I’ve been to Casco Viejo in PTY and a few times a couple of those trips have been driving tours with mi amiga Panameña. I always find it interesting to go with her because a) she learned about the history in school and b) she actually grew up there and went to school there.
When Prima Mejor and I arrived back in PTY on a Friday afternoon mi amiga was there to greet us and insisted that we try to squeeze in a trip to Casco and perhaps manage to get over to Amador Causeway. So, a half hour after our arrival we were on the road again to Casco Viejo.
PTY was founded in 1519 as a Spanish settlement. The city was the central repository for treasure arriving from Spanish colonies (mostly gold) that was then moved across the isthmus and shipped to Spain. The colony was sought-after by pirates and privateers and in 1671 the pirate Henry Morgan looted and burned the city, now Panama Viejo. (I’ve posted about a few times about Panama Viejo, you can find the posts by clicking on these links: This Used To Go Somewhere, Fortifications, Old World Texture)
Casco Viejo is where the New Panama was moved to when Panama Viejo was destroyed. It has Spanish style buildings and plazas and many of the old buildings are undergoing multi-million dollar restorations but many of the buildings remain untouched and people still live in them. It was raining but one of the places that mi amiga insisted that PM get out to take a look at was La Iglesia de San Jose.
La Iglesia de San Jose is where one finds El Altar de Oro (Golden Altar) one of the most precious historical treasures of the Panamanian people. This altar is made of carved wood covered in gold flake. When Henry Morgan looted Panama City, according to stories, a priest disguised the golden altar by painting it black, so it was saved from the pirates. Afterwards the Order of St. Agustine monks moved the altar to the new church and its present site. The church was reconstructed in its current place between 1671 and 1677 and like many old buildings has undergone renovations and restorations since that time.
It was raining the day we went into the church and we were pleasantly surprised that the doors were wide open. As we entered we saw the magnificent Golden Altar at the front of the church, but there are also a number of side altars around the church that are lovely as well as stained glass windows. Mi Prima Mejor purchased a rosary for her mother from the attendant at the back of the church where they had a number of religious articles for sale.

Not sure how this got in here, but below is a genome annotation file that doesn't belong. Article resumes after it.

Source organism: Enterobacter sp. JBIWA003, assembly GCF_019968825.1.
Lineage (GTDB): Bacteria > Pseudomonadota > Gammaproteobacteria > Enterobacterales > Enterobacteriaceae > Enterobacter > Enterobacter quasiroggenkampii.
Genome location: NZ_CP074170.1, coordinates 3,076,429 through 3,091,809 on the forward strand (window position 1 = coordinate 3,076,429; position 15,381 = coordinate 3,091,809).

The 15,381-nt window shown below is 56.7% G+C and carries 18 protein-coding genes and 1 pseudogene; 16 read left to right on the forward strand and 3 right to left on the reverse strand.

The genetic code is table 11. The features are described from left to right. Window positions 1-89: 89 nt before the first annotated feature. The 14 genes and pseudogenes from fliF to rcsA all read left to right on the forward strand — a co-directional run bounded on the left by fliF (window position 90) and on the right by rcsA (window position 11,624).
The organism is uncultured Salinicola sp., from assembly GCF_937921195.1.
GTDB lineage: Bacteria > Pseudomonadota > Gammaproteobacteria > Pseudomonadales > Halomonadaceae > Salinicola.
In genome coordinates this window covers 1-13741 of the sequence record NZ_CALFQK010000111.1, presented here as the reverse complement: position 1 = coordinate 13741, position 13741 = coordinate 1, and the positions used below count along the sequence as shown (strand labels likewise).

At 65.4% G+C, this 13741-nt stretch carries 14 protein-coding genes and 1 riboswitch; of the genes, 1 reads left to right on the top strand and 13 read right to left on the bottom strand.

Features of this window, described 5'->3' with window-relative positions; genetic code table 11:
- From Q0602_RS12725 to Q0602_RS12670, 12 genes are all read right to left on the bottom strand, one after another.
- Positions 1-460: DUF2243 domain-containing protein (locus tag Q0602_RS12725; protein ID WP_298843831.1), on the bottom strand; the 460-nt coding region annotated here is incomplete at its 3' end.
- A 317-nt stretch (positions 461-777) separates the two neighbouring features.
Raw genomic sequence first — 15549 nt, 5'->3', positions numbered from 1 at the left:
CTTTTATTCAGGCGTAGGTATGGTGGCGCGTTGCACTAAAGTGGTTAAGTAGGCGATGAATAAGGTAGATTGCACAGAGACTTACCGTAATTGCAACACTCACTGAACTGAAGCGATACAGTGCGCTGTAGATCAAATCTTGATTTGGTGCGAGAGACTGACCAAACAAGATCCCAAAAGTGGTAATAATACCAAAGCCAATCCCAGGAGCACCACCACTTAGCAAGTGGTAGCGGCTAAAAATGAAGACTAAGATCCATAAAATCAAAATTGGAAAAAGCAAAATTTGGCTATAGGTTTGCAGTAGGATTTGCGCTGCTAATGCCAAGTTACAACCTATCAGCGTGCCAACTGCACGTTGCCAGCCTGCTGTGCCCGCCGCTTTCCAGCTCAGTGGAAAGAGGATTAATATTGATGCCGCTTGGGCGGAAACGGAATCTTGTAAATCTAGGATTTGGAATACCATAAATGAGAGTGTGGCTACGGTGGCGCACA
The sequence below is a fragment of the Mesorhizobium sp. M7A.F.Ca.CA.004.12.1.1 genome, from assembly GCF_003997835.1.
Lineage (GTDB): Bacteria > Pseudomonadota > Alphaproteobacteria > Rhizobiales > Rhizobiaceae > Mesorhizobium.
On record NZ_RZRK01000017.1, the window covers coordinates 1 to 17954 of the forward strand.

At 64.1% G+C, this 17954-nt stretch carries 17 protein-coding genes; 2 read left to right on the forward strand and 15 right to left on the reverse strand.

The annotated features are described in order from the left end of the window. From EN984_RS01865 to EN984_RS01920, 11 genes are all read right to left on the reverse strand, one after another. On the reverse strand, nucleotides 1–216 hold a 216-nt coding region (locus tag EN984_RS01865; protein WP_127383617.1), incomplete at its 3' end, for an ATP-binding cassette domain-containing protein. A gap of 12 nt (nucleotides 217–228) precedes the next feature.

After visiting the church we drove around a few minutes and then decided to stop for supper at Tantalo.
There are several good places to eat in Casco anad all different styles of food. Tantolo specializes in small plates to share. It was a good time to stop for something to eat as it had begun to rain harder. After filling our bellies with delicious food and beverage we decided to go to the Amador Causeway. First we had to drive down Cinta Costera. This is what it looks like from Ancon Hill: Cinta Costera’s four lanes connect PTY’s Corredor Sur with the Bridge of the Americas and the Pan American Highway. 7.6 kilometers of land reclamation was completed in three stages and a marine viaduct was constructed to protect Casco Viejo after UNESCO rejected the idea of a highway being built so close to the old city.There is also a pedestrian walkway Paseo Cinta Costera and a bike path Ciclovia Cinta Costera. Had the evening been nicer or the evening earlier it would have been nice to get out of the traffic we were stuck in and enjoy a stroll along the paseo.
After finally arriving at the Amador Causeway through traffic going to the Bridge of Americas on a Friday evening we found construction barricades and fencing along much of the road. Disappointed at the lack of people on the Causeway and the lack of view from the Causeway we drove to Flamenco Island, the last island in the causeway chain and had a quick beverage. Whereupon we departed back to PTY and Resturante Beruit. After a healthy yogurt beverage it was time for us to call it a night. And time for PM to return home the next morning.